Iraqi forces captured western Anbar’s large Akkas gas field from ISIS on Thursday. Akkas hasn’t yet entered production so while this is a significant recovery for the Iraqis it’s not a huge loss for ISIS–they weren’t selling the gas.
As for the Kurdish situation, little has changed since Baghdad declared an end to talks over border control with the peshmerga and the Kurdistan Regional Government earlier this week. Erbil is publicly complaining that the Iraqis would rather fight than make a deal, which is a bad sign, and its offer for joint control of border crossings has so far elicited nothing from Baghdad. We’ve apparently reached the point in the Iraqi-Kurdish fighting where we can start to assess damages, and the United Nations reported Thursday that the young conflict has already displaced 183,000 people, mostly Kurds and primarily from the Kirkuk region.
The UN also issued a report Thursday on the Mosul battle, finding that at least 2521 civilians were killed during that offensive. Of those, the UN says a majority were killed by ISIS, including at least 741 “executions,” some of ISIS’s many “war crimes” that the UN argues must be tried in an international forum. The report further insisted that the Iraqis investigate war crimes charges against their own forces and the US-led coalition that was supporting them. And while we’re on that subject, BuzzFeed has found that the coalition is not paying compensation to the families of the civilians it kills, even in the rare cases when it actually acknowledges killing them. Past American practice when killing Iraqi civilians has been to make “condolence payments,” which are characterized as expressions of sympathy but not acknowledgements of wrongdoing. But the coalition apparently forgot (oops!) to create a mechanism by which families could request condolence payments for deaths incurred during the ongoing anti-ISIS campaign. It’s called winning hearts and minds, folks.
The Syrian Observatory for Human Rights said on Thursday that the Syrian army has taken full control over Deir Ezzor city. Reuters is reporting that there are still pockets of ISIS resistance in the city, however, per “a commander” in one of the allied units fighting with the army.
Russia’s deputy foreign minister, Mikhail Bogdanov, says Moscow hopes “that everyone who believes that the fate of [Syria], its unity, its territorial integrity and its sovereignty are important” will attend its November 18 Syrian “congress” in Sochi. But for some reason, the Syrian opposition seem to doubt Russia’s motives. The rebel High Negotiations Committee says it will “not participate in any events held outside the umbrella of the United Nations,” and I have to say I just can’t figure out why they’re not keen on some impartial Russian mediation. Why, just today Russia impartially told the US that it is “unacceptable to politicize” investigations into the use of chemical weapons in Syria, where “to politicize” means “to blame Bashar al-Assad for.” Seems pretty neutral to me, folks.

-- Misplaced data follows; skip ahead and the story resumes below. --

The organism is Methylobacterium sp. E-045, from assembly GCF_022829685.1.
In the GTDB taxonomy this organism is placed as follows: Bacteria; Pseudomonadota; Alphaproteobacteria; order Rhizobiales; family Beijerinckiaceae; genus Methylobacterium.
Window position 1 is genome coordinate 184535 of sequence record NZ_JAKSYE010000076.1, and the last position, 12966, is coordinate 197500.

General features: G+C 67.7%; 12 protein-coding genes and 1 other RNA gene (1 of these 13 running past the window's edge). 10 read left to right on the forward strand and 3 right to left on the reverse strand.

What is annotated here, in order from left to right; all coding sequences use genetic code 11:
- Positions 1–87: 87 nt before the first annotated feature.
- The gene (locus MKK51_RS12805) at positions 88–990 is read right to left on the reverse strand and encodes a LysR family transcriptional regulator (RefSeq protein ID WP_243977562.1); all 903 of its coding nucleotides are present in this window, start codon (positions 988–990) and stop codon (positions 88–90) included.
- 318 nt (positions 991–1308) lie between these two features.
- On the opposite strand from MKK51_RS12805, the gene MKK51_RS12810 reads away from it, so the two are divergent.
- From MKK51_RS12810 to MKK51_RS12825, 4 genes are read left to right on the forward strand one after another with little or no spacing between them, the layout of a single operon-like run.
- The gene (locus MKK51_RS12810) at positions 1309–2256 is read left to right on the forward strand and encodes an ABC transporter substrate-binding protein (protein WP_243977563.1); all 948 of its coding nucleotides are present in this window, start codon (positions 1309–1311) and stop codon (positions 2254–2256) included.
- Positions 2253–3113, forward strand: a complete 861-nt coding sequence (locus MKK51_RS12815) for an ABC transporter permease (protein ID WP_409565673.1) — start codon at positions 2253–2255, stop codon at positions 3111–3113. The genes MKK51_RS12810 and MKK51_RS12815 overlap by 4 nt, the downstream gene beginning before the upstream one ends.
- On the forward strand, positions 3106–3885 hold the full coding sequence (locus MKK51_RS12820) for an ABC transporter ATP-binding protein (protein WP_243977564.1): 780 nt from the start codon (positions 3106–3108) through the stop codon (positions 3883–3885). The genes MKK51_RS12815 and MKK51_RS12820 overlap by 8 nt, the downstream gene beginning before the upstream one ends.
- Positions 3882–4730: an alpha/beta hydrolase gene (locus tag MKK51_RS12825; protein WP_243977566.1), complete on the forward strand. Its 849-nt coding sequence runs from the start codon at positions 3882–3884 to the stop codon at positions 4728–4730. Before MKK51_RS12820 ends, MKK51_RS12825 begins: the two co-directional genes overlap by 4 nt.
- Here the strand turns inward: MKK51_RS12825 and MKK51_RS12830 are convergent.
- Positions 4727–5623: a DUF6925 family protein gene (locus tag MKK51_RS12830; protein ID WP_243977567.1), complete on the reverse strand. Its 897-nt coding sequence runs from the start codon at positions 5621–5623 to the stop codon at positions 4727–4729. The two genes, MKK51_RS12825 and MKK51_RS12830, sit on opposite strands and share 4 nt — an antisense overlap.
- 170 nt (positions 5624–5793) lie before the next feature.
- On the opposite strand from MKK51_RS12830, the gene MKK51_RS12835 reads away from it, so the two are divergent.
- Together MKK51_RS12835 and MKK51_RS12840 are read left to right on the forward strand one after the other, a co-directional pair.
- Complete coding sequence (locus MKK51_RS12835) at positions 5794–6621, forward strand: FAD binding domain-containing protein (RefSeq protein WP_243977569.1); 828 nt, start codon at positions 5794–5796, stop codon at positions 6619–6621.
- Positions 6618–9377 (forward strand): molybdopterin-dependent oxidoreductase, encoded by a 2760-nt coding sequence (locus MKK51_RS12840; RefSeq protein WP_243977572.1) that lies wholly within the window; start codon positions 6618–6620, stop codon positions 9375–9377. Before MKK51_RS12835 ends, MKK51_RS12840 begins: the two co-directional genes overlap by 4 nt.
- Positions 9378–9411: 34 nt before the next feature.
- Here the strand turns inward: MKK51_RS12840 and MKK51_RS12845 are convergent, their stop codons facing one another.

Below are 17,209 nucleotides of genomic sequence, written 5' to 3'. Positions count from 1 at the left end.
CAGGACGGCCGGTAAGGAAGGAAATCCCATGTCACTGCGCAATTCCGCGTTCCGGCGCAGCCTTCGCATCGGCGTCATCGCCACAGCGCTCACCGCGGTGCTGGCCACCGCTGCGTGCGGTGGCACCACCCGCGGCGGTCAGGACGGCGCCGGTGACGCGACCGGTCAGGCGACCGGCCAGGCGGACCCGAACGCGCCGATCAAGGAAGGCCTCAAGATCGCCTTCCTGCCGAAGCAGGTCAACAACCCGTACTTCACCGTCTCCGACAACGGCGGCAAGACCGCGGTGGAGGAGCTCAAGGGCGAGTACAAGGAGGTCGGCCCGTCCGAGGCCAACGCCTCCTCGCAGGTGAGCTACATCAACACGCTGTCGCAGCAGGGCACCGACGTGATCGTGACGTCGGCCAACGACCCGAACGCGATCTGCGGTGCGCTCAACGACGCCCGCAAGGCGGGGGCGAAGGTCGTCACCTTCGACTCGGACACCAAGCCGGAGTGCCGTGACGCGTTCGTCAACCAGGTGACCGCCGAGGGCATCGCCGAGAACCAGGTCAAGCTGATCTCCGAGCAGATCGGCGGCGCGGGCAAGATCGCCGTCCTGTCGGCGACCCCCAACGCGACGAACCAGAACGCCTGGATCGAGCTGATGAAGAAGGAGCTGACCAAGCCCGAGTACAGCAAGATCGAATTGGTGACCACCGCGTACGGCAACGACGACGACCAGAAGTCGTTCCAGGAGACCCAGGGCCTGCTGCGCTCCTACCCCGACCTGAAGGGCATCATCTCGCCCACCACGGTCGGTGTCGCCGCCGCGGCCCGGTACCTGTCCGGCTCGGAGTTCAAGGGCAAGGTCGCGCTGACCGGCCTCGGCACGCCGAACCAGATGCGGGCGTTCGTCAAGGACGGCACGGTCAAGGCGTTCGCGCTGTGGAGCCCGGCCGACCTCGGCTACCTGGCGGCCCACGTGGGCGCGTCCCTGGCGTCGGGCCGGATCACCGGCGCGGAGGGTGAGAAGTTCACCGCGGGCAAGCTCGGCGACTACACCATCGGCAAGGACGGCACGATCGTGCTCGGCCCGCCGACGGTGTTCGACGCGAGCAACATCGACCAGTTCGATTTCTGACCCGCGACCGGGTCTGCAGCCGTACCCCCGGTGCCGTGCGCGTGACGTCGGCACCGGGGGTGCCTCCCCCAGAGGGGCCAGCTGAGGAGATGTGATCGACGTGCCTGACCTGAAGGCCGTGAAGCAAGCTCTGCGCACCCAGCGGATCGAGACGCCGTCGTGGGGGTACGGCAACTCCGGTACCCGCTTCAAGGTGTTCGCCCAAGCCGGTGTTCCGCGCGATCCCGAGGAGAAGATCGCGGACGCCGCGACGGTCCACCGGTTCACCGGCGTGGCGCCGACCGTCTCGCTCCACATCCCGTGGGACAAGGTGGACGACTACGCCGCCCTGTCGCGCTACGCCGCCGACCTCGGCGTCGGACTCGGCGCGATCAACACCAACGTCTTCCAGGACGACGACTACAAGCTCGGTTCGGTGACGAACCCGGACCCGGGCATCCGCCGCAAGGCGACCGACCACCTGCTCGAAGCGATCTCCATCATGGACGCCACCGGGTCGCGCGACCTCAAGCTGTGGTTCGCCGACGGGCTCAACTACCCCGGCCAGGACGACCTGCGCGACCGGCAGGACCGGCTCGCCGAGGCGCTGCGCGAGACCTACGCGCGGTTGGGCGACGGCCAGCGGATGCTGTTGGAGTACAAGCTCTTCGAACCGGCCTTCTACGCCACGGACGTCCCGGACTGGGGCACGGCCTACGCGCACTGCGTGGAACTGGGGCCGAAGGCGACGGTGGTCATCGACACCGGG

Damascus wants the UN Security Council to condemn Israeli airstrikes on its territory. One assumes at least the United States would veto any resolution like that. Also at the Security Council, the US is circulating a draft resolution to extend the investigation into the use of chemical weapons in Syria for another two years. Russia vetoed an extension last week, and it’s not clear what’s different about this one that would cause them to make a different choice. Moscow has proposed its own, six month (renewable) extension that essentially requires investigators to work really, really hard to find a way to attribute the Khan Shaykhun incident to something other than a Syrian government sarin attack.
Alexander Bick of Johns Hopkins argues that Syria is heading toward partition:
This reflects deep skepticism that Assad will be able to reunify the country and a recognition of the degree of fragmentation that’s already taken place. A quick glance at any of the open-source maps depicting areas of control in Syria reveals a complex patchwork of colors corresponding to discrete blocs held by the central government, armed opposition groups, Syrian Kurds and their allies, and ISIL. Damascus’ reach into these territories is deeper than many observers realize — for example, the government has continued to pay salaries to civil servants, even in areas outside its control. But over time, these blocs have become increasingly autonomous: Each flies its own flag, operates its own security, administrative, and judicial institutions, and has developed its own educational curricula.
As far as the map is concerned, he’s got a point:
(you should recognize the color scheme by now: red means government, white means Nusra/HTS/whatever, green means other rebel factions/FSA, yellow means Kurds/SDF, gray means ISIS, and that new blue bit reflects Turkish occupation)
Bick further argues that a managed partition at this point might be the least bad option, at least for Russia and the United States in terms of avoiding a conflict with one another in eastern Syria. He may well be right, but partition will also definitely freeze the conflict into something that might go on, albeit at a lower level, for decades to come. Not that the alternatives are any better, mind you, but when I say “least bad” I definitely mean “least bad.”
Congress is being righteous as always:
House leaders have neutered a bipartisan push to suspend US military support for Saudi Arabia’s campaign against the Iran-backed Houthis in Yemen.